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MLK service day

January 18, 2011

People all over the community will be rolling up their sleeves today for the annual service celebration commemorating Dr. Martin Luther King Jr.
Students, teachers and volunteers at Ward Stewart Elementary got a jump start on the service Friday as they continued working on Project GoPlay.
“We wanted to have a day of service... We decided to kick off our MLK Day Friday so the students could take part,” teacher Tammy Gammill said. “This gets us one step closer to the overall goal of GoPlay.”
GoPlay was an idea that originated in 2009 by parent Heather Carson as a way to integrate education and the outdoors. What started with a state-of-the-art playground, which was completed in the July 2010, has morphed into a complete make over of the Henderson Ward Stewart campus, which encompasses not only the play ground, but it is also working towards the completion of a confidence course and discovery path.
With the help of more than 50 teacher, parent and community volunteers and the SPROUTS grant, Project GoPlay has been allowed to grow and evolve into a project that will help get children outdoors while they learn.
“It is difficult to express the level of gratitude I feel for the educators, students, parents, and community volunteers who have spent time on the GoPlay project,” Carson said. “We are fortunate to have so many caring individuals who not only say they support local schools, but also roll up their sleeves and jump in to help.”
“This is a local project. It’s Starkville, our community. Henderson Ward Stewart teacher volunteers are writing curriculum, Mississippi State University faculty and student volunteers are creating outdoor learning stations, community volunteers are cleaning up planting beds, and local businesses are sharing expertise to make the Discovery Zone a reality. Volunteers drive the GoPlay Initiative,” Carson added.
Friday, students planted daffodil bulbs with the help of Lee Shuffield and Shuff Landscape, Inc. employee volunteers. The landscaping group has helped in many landscaping aspects like building planters and clearing over-grown vegetation along the discovery path.
“I talked to my team, and they have the same desires I do about helping education, and they wanted to go out and volunteer some help and enjoy spending time doing something worth while,” Shuffield said.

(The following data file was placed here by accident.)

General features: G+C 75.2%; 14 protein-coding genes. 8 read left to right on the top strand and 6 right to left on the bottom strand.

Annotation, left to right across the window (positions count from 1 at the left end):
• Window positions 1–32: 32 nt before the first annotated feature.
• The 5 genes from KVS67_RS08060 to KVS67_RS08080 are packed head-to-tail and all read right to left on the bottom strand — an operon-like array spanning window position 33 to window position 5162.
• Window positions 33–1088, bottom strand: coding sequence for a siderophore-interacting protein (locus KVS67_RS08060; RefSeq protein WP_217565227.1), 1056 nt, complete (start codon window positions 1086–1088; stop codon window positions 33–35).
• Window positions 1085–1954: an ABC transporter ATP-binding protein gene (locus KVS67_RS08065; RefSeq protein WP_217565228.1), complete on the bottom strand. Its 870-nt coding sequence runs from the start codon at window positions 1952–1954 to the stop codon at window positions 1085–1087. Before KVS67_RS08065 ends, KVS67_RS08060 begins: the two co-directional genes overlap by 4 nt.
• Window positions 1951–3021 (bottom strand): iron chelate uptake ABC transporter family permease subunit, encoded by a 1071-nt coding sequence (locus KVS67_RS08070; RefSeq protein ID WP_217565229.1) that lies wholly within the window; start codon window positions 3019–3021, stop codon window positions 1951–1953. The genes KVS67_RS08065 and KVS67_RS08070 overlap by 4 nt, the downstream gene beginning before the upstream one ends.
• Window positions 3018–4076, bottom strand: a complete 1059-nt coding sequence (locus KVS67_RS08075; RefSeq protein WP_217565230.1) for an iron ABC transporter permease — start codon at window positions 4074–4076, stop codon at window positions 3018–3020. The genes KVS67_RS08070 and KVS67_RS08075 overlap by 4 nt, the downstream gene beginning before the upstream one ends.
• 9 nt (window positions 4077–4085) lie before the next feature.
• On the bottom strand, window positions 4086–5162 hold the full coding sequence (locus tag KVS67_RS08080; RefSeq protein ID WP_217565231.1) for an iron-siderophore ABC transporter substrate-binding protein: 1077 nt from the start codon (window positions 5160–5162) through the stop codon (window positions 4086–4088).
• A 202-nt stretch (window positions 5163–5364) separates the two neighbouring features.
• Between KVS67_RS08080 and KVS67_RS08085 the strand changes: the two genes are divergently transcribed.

Ward Stewart third grade teacher Tabitha Shuffield and her class teamed up with the landscapers to help beautify campus by planting the bulbs.
The landscapers helped dig holes and showed the students the proper way to plant the daffodil bulbs so they will bloom in the spring.
The service will continue Monday with the installation of rain barrels for the wetlands node of the discovery path and for irrigation. Kenny Langley, Mississippi University for Women science enrichment coordinator; Toby Gray, parent volunteer with children two at HWS who has been a part of the project from the beginning and Heather Carson will be installing the rain barrels.
Langley, with his background in landscape architecture and education, heard of Carson’s project and need for volunteers and felt he was a good fit for the project.
“I’m just a big proponent of volunteering and using gifts and talents to help the community, and I don’t see a better place to do that than education,” Langley said. “I feel like everyone should spend some hours a week volunteering in their community.”
He has also been very involved in the curriculum side of the discovery path that will host seven nodes, which stand for the seven continents: North America will house the wetland node, Africa will teach children about the Savannah, Europe will educate children about deciduous forests and Chaparral, South America will be the rainforest, Australia is hot desert and Antarctica will be the frozen desert.
Langley has been working to provide a cross-curriculum lesson for teachers to use with each node that spans the core subjects like math, science, literature and English. The curriculum will be available for all teachers to use when they take their classes through the discovery path.
“We’ve developed an idea, and now we’ve started to push forward on the wetland zone,” Langley said. “There is a lot of things going on in wetlands that hasn’t been understood. We want to help kids understand the water cycle and how the wetlands impact the environment.”
The rain barrels were donated by Cody Smith, a Mississippi State Day One Leadership freshman, and his Day One team. The Day Oners have been involved with the GoPlay all semester, particularly with manual labor.
“We did a lot of landscaping for sure. We changed an almost barren, water-cogged drain into a wetland — almost. We made a wetland with water and rocks, and we’re working on a bridge,” Smith said. “It’s definitely rewarding being a part of something like that. I was proud of my group with how hard they worked with all the manual labor. When we got done, my team had a sense of fulfillment.”
To find out more about GoPlay, volunteer opportunities and upcoming projects, visit

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